Asked about the possibility of athletes’ protests at next month’s Winter Games, an official in Beijing 2022 said that any sports behavior contrary to the Olympic spirit or Chinese rules or laws will be subject to a “certain penalty”.
It comes shortly after human rights advocates told athletes it was best for them to remain silent for the duration of the Games and amid concerns about the security of attendance data contained in the mandatory online phone app.
At a press conference on Tuesday, Yang Shuo, deputy director of international relations for the Beijing organizing committee, said athletes could face de-accreditation or other “certain penalties”.
“Any expression that is in keeping with the Olympic spirit I’m sure will be protected,” Yang said. “Any behavior or speech contrary to the Olympic spirit, especially against Chinese laws and regulations, is also subject to a certain penalty.”
Acts of protest at the Games are generally against rules set by the International Olympic Committee, which has also warned athletes not to protest at the Tokyo Summer Games, or face a possible penalty.
However, there are growing concerns about the growing intolerance of protest, dissent or criticism in or against China. Several human rights activists and lawyers have been arrested and imprisoned, and last year Chinese tennis star Peng Shuai went into hiding for several weeks after publicly accusing a former high-ranking official of sexual assault, sparking an international campaign over her safety.
On Tuesday night, a forum hosted by Human Rights Watch warned athletes not to undertake any activity, including making statements, while in Beijing for the Games, and to be wary of the extraordinary extent of Chinese surveillance.
Yaqiu Wang, a China researcher at the organization, said Peng’s disappearance was a “good indicator of what could happen” if the athletes spoke up.
“Chinese laws are very vague about crimes that can be used to prosecute people’s free speech,” she said. “There are all kinds of crimes that can be directed at peaceful critical comments. In China, the conviction rate is 99%.”
“Athletes have an amazing platform and ability to speak out, to be leaders in the community, and yet the team doesn’t allow them to answer questions about some of the issues ahead of these games,” said Nordic American skier and former Olympian Noah Hoffman. “But my advice to athletes is to remain silent because that will threaten their safety, and this is not a reasonable request for athletes. They can speak up when they come back.”
In the lead-up to the Games, there were concerns about how attendees’ data and privacy would be protected while in Beijing. Last week, team GB players were urged not to take their personal phones with them and instead were offered temporary replacements by the British Olympic Association, due to fears of government spying.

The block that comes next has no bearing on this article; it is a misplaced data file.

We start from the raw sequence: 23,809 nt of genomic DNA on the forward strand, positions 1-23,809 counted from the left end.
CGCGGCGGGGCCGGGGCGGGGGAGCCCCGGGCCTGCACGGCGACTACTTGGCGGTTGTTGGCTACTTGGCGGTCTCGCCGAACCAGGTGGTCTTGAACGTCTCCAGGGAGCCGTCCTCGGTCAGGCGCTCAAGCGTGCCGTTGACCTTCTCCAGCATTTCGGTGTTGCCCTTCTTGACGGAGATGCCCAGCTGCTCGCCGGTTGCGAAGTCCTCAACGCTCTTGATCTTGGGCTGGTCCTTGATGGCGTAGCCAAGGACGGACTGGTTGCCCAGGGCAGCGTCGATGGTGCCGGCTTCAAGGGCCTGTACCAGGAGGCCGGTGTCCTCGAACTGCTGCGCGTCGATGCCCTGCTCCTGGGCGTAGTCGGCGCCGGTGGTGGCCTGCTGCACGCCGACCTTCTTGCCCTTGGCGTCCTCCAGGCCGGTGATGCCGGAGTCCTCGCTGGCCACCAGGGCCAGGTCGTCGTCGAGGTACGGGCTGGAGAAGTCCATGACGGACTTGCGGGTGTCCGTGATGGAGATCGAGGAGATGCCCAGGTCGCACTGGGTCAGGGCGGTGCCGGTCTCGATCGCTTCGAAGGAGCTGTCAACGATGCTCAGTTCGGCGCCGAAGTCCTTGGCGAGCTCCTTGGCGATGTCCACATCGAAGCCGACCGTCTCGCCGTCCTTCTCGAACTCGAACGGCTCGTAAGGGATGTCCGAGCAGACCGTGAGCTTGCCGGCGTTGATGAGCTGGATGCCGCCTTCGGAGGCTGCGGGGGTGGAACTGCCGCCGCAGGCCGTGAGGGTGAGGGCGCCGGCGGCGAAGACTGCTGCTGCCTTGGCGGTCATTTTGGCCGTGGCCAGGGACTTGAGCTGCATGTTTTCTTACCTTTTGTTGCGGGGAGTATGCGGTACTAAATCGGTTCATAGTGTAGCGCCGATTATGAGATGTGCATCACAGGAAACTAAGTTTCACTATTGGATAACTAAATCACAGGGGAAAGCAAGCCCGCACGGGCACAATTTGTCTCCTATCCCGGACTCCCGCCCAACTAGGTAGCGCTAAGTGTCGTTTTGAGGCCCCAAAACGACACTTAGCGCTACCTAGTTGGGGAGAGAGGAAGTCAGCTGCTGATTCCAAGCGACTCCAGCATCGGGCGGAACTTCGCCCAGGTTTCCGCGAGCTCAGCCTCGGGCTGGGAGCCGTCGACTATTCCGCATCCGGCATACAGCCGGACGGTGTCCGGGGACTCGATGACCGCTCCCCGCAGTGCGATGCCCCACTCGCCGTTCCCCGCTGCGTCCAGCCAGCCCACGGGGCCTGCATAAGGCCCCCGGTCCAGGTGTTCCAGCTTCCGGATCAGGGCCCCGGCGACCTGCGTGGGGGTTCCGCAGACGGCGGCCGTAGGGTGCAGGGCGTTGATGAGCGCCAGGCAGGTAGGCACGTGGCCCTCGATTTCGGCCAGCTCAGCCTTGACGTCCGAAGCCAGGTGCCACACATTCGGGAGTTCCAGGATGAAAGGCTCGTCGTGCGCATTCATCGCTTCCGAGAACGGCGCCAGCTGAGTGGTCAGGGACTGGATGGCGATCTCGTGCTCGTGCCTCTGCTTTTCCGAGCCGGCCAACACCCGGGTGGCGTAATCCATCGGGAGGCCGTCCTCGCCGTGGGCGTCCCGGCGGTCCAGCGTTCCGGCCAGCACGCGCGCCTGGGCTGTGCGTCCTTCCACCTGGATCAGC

But a report published by technology security watchdog Citizen Lab on Wednesday warned an app that all attendees were authorized to download had a “fatal flaw” that left personal, medical, audio, and file transfer information vulnerable.
The MY2022 app collects sensitive personal information including username, phone number, ID number, email address, health information including daily reported health status, vaccination status and Covid test results.
Citizen Lab said the flaw allowed encryption protecting users’ voice and file transfers to be “trivially avoided”. “Health customs forms that transmit passport details, demographic information, medical history, and travel history are also at risk. Server responses can also be spoofed, allowing attackers to display fake instructions to users.”
Citizen Lab said the official Olympics handbook outlines a number of entities allowed to process that personal data, including the organizing committee and various Chinese authorities, but it did not specify “with whom or with which organization(s) will share users’ medical and health information.” .
The app also has a feature that allows users to report “politically sensitive” content, a keyword list that is currently inactive for censorship, relating to topics including Xinjiang, Tibet, the Tiananmen Square massacre, insults against China and its leaders, and neutral references to Chinese government agencies and personalities.
In response, the IOC said that users can disable the app’s access to parts of their phones and that reviews from two unnamed cybersecurity organizations “confirmed that there were no critical vulnerabilities.”
It also said that installing the app is not required “as authorized personnel can log into the health monitoring system on the webpage instead”, but asked Citizen Lab to submit its report “to better understand their concerns”.
Citizen Lab said it reported the issues to the Chinese Olympic Organizing Committee in early December and gave it 15 days to respond and 45 days to fix the problem, but it has not received any response.
France AgencyBryce contributed to this report.